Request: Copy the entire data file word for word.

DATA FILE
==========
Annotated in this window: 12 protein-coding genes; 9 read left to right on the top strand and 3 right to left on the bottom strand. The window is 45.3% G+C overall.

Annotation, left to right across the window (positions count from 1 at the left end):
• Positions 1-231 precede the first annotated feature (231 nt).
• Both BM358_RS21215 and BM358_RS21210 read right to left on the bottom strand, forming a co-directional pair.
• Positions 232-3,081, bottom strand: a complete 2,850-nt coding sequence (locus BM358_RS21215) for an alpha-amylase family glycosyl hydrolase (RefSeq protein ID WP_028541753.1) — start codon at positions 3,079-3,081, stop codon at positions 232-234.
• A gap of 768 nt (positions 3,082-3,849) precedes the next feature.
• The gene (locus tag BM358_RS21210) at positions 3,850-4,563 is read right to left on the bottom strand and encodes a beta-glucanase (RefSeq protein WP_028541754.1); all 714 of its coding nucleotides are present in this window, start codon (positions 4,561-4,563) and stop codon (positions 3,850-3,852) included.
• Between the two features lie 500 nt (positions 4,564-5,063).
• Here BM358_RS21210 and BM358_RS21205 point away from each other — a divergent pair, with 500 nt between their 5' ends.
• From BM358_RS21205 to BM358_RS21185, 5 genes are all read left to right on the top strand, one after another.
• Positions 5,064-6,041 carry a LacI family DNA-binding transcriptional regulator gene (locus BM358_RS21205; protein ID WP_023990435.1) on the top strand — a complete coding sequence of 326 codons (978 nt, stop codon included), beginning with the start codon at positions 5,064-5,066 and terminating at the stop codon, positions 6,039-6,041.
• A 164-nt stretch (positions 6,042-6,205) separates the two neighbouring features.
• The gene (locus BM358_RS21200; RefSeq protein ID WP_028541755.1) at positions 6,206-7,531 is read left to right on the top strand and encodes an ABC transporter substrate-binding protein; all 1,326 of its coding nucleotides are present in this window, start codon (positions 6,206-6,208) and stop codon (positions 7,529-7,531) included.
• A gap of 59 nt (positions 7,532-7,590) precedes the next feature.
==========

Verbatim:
Annotated in this window: 12 protein-coding genes; 9 read left to right on the top strand and 3 right to left on the bottom strand. The window is 45.3% G+C overall.

Annotation, left to right across the window (positions count from 1 at the left end):
• Positions 1-231 precede the first annotated feature (231 nt).
• Both BM358_RS21215 and BM358_RS21210 read right to left on the bottom strand, forming a co-directional pair.
• Positions 232-3,081, bottom strand: a complete 2,850-nt coding sequence (locus BM358_RS21215) for an alpha-amylase family glycosyl hydrolase (RefSeq protein ID WP_028541753.1) — start codon at positions 3,079-3,081, stop codon at positions 232-234.
• A gap of 768 nt (positions 3,082-3,849) precedes the next feature.
• The gene (locus tag BM358_RS21210) at positions 3,850-4,563 is read right to left on the bottom strand and encodes a beta-glucanase (RefSeq protein WP_028541754.1); all 714 of its coding nucleotides are present in this window, start codon (positions 4,561-4,563) and stop codon (positions 3,850-3,852) included.
• Between the two features lie 500 nt (positions 4,564-5,063).
• Here BM358_RS21210 and BM358_RS21205 point away from each other — a divergent pair, with 500 nt between their 5' ends.
• From BM358_RS21205 to BM358_RS21185, 5 genes are all read left to right on the top strand, one after another.
• Positions 5,064-6,041 carry a LacI family DNA-binding transcriptional regulator gene (locus BM358_RS21205; protein ID WP_023990435.1) on the top strand — a complete coding sequence of 326 codons (978 nt, stop codon included), beginning with the start codon at positions 5,064-5,066 and terminating at the stop codon, positions 6,039-6,041.
• A 164-nt stretch (positions 6,042-6,205) separates the two neighbouring features.
• The gene (locus BM358_RS21200; RefSeq protein ID WP_028541755.1) at positions 6,206-7,531 is read left to right on the top strand and encodes an ABC transporter substrate-binding protein; all 1,326 of its coding nucleotides are present in this window, start codon (positions 6,206-6,208) and stop codon (positions 7,529-7,531) included.
• A gap of 59 nt (positions 7,532-7,590) precedes the next feature.